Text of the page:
Don’t Blame their Brains for Teen Violence


Pacific Standard examines the research into teenagers who commit violent crimes, and finds that their “brains” seem to be much less to blame than their economic status.

“(Researcher Mike) Males looked specifically at the more than 50,000 homicides in California from 1991 to 2002,” reports Pacific Standard. “As one would expect, teenagers perpetrated more of the homicides than other age groups — but only when he did not control for poverty. When he did control for poverty, teenagers committed more crimes than other age groups only in high-poverty areas. In the areas where teenagers had as much money as other middle-aged people, they tended to commit fewer violent crimes. And in the areas where middle-aged people had as little money as other teenagers, those middle-aged people tended to commit just as many violent crimes.”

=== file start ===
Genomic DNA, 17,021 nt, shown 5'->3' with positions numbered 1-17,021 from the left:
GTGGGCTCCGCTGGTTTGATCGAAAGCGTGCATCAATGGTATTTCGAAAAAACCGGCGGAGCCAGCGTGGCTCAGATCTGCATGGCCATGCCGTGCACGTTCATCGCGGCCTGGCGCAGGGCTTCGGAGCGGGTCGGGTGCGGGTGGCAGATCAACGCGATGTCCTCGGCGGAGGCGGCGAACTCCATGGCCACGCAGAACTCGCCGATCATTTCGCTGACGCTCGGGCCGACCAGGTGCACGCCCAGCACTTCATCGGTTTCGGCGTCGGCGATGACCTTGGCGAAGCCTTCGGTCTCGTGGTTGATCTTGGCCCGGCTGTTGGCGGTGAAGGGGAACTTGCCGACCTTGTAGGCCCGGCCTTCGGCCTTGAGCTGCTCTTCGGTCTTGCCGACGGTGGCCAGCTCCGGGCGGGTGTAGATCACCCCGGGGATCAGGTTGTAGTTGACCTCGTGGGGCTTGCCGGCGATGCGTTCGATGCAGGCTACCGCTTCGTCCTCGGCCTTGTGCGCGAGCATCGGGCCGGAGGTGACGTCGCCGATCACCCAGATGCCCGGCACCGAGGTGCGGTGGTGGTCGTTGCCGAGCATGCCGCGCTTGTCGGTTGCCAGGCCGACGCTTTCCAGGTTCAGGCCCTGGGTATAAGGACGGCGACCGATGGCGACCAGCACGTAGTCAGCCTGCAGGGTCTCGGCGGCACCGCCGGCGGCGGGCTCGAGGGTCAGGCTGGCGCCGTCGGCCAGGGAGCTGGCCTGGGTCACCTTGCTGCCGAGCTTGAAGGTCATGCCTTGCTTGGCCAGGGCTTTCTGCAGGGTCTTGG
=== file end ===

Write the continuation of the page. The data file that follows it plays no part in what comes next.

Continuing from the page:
It’s Poverty, Not the ‘Teenage Brain,’ That Causes the Most Youth Crime
(Pacific Standard, March 20, 2015)

Support MIA

MIA relies on the support of its readers to exist. Please consider a donation to help us provide news, essays, podcasts and continuing education courses that explore alternatives to the current paradigm of psychiatric care. Your tax-deductible donation will help build a community devoted to creating such change.

Select Payment Method
Personal Info

Credit Card Info
This is a secure SSL encrypted payment.

Billing Details

Donation Total: $20 One Time


  1. No sh*t Sherlock. Why are we re-inventing the wheel? These things have been known for decades – students learn them (or used to learn them?) in law school. It really takes psychiatry for people to believe in nonsense like “depression after losing loved one is a brain disorder” and other such inhuman, sociopathic ideas.

    Report comment